“…one’s faith should be consistent with the will of our Heavenly Father, including His laws of nature. The sparrow flying into a hurricane may believe that he can successfully navigate the storm, but the unforgiving natural law will show him otherwise in the end.”

Just because we have complete faith that God can deliver us from danger, does not mean He always will. To do so might mean interfering with our agency and the growth of our faith. And a huge part of acting on faith is choosing to follow God’s council, not just believing that if we believe he is all powerful that will be enough. If God has counseled us to stay out of dangerous situations and places, can we really think that he will protect us in a moment of danger when we ignored his advice to stay clear of that situation? If God has counseled us to store up food and water, can we really think he will miraculously provide it in the face of financial difficulty or natural disaster if we never made any effort to listen to him in the first place? Of course, listening to his council doesn’t always ensure a perfect happy ending to situations like the aforementioned, but it does show that we are exercising our faith in him and even if we are not temporally saved by His grace after all we can do, we will be spiritually saved by grace after all we can do. Listening to his council is a part of doing all we can do.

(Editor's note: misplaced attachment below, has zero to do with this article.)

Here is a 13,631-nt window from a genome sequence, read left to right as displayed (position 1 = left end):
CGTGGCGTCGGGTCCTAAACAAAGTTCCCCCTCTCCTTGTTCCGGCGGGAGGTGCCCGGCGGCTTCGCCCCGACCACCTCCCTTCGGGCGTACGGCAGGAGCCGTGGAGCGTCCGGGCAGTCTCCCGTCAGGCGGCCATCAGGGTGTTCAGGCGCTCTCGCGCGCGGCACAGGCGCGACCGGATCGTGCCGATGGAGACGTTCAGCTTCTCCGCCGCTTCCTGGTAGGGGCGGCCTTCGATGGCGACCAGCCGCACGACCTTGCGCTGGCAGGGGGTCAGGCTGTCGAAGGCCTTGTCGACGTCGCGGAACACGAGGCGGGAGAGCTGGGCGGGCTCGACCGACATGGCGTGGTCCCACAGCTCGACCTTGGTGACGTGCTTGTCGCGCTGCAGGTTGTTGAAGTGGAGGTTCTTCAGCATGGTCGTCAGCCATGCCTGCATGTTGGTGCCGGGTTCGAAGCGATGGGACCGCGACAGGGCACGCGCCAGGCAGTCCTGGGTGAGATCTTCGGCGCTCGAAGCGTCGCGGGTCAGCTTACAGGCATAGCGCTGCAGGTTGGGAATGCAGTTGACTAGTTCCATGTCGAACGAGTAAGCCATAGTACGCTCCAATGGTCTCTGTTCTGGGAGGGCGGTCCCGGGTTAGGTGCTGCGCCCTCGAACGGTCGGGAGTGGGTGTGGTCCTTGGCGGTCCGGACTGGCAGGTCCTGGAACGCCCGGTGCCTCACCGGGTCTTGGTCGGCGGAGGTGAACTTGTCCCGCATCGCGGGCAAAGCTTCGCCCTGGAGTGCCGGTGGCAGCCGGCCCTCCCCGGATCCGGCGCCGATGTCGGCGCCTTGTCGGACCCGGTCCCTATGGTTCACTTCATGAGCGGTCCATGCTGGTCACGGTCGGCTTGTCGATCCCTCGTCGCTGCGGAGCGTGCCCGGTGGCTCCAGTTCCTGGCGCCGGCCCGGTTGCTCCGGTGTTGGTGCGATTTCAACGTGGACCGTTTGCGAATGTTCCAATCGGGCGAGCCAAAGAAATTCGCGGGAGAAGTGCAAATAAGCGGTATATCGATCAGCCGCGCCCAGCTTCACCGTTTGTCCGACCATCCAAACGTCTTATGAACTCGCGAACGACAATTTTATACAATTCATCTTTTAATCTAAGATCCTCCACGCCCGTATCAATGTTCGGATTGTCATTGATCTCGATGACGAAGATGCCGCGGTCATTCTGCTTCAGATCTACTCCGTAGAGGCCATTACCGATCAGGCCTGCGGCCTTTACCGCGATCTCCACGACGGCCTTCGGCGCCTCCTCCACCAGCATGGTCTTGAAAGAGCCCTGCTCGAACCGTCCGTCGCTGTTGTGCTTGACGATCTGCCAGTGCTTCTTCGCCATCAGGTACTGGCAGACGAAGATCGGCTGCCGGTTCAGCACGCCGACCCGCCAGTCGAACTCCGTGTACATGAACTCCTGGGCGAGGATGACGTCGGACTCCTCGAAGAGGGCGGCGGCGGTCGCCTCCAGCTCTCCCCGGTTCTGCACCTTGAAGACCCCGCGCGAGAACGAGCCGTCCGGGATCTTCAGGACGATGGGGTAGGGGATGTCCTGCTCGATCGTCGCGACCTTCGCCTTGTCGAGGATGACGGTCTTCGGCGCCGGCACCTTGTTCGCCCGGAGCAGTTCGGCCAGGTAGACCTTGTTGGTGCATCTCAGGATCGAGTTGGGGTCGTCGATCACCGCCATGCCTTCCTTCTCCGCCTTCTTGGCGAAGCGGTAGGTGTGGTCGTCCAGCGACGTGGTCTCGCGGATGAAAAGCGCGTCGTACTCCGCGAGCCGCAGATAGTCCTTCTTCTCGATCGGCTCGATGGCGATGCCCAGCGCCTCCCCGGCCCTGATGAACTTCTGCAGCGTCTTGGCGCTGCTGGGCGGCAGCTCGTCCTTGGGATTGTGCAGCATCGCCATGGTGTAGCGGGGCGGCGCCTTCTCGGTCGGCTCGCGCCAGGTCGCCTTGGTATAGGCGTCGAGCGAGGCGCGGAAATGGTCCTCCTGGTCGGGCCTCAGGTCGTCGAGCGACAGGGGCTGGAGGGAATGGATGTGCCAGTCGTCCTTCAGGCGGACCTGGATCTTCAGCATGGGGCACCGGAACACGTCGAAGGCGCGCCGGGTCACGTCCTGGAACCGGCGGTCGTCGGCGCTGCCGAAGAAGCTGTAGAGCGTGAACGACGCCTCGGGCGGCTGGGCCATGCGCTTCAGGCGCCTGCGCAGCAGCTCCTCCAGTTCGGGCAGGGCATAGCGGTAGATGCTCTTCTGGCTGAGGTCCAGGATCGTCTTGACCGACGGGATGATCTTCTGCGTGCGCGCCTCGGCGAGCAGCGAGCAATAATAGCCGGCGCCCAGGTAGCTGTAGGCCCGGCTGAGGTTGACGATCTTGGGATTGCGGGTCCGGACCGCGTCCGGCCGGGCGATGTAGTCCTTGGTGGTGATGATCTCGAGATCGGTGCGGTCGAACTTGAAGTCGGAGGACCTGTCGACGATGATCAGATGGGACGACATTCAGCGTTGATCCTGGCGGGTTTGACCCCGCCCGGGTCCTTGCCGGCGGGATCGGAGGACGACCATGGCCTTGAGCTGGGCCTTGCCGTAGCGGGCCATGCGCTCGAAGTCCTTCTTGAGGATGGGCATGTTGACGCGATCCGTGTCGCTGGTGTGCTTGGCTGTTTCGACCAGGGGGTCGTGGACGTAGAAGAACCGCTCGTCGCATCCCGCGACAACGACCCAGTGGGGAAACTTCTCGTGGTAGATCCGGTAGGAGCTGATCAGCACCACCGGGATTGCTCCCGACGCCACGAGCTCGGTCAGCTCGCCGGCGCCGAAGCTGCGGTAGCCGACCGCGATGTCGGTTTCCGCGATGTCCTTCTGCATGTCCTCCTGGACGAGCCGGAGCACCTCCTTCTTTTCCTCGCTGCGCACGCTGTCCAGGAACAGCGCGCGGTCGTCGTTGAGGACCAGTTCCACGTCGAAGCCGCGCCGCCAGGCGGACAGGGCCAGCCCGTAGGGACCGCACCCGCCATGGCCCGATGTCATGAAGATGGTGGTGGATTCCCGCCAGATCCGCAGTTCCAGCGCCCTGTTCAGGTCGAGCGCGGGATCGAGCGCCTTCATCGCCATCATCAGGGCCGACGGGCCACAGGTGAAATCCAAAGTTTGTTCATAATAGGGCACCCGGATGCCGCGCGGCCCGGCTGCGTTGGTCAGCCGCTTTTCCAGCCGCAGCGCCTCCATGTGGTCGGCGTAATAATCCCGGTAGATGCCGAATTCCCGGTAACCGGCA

Elder Wirthlin continues by saying, “How do we know when our faith conforms to the will of our Heavenly Father and He approves of that which we seek? We must know the word of God….If the desires of our heart are contrary to scripture then we should not pursue them further….Additionally, we must ponder and pray and seek the guidance of the Spirit.”

I think it is important to remember that there is not always a set answer to every question we have or choice we make in life, but there is always a right direction and if you’re going in the general direction of trying to do those things which please Heavenly Father, then you’re very likely to be in conformity with His will. 

Now I want to touch briefly on the possible effects of true faith in Jesus Christ, which the Bible Dictionary says include:

1. An actual knowledge that the course of life one is pursuing is acceptable to the Lord. Again, we can pretty much know we are doing this if we are following the council given in scriptures and from our modern day prophet and apostles.

2. A reception of the blessings of the Lord that are available to man in this life. This does not mean that you will be delivered from all hardship or trial but that you will receive many blessings from the Lord because of your faith, including the strength to overcome, learn and grow from the adversity you face in this life.

3. An assurance of personal salvation in the world to come.

In the book, Believing Christ by Stephen E. Robinson he writes,